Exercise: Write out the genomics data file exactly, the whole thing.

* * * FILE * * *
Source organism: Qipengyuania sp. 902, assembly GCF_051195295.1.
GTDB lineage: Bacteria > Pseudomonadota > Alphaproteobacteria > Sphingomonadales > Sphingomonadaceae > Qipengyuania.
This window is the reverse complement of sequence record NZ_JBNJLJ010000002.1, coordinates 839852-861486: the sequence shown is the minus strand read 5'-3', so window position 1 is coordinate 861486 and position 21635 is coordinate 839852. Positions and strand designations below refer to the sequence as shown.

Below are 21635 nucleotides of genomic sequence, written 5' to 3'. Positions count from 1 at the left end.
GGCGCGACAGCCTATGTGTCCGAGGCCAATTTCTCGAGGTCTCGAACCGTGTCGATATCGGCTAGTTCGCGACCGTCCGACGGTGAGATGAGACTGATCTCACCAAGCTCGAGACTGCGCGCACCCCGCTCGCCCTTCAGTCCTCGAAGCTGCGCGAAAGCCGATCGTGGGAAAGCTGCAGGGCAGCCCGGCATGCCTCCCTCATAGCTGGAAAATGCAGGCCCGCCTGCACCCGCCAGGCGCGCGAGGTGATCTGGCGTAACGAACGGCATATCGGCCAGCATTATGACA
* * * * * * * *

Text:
Source organism: Qipengyuania sp. 902, assembly GCF_051195295.1.
GTDB lineage: Bacteria > Pseudomonadota > Alphaproteobacteria > Sphingomonadales > Sphingomonadaceae > Qipengyuania.
This window is the reverse complement of sequence record NZ_JBNJLJ010000002.1, coordinates 839852-861486: the sequence shown is the minus strand read 5'-3', so window position 1 is coordinate 861486 and position 21635 is coordinate 839852. Positions and strand designations below refer to the sequence as shown.

Below are 21635 nucleotides of genomic sequence, written 5' to 3'. Positions count from 1 at the left end.
GGCGCGACAGCCTATGTGTCCGAGGCCAATTTCTCGAGGTCTCGAACCGTGTCGATATCGGCTAGTTCGCGACCGTCCGACGGTGAGATGAGACTGATCTCACCAAGCTCGAGACTGCGCGCACCCCGCTCGCCCTTCAGTCCTCGAAGCTGCGCGAAAGCCGATCGTGGGAAAGCTGCAGGGCAGCCCGGCATGCCTCCCTCATAGCTGGAAAATGCAGGCCCGCCTGCACCCGCCAGGCGCGCGAGGTGATCTGGCGTAACGAACGGCATATCGGCCAGCATTATGACA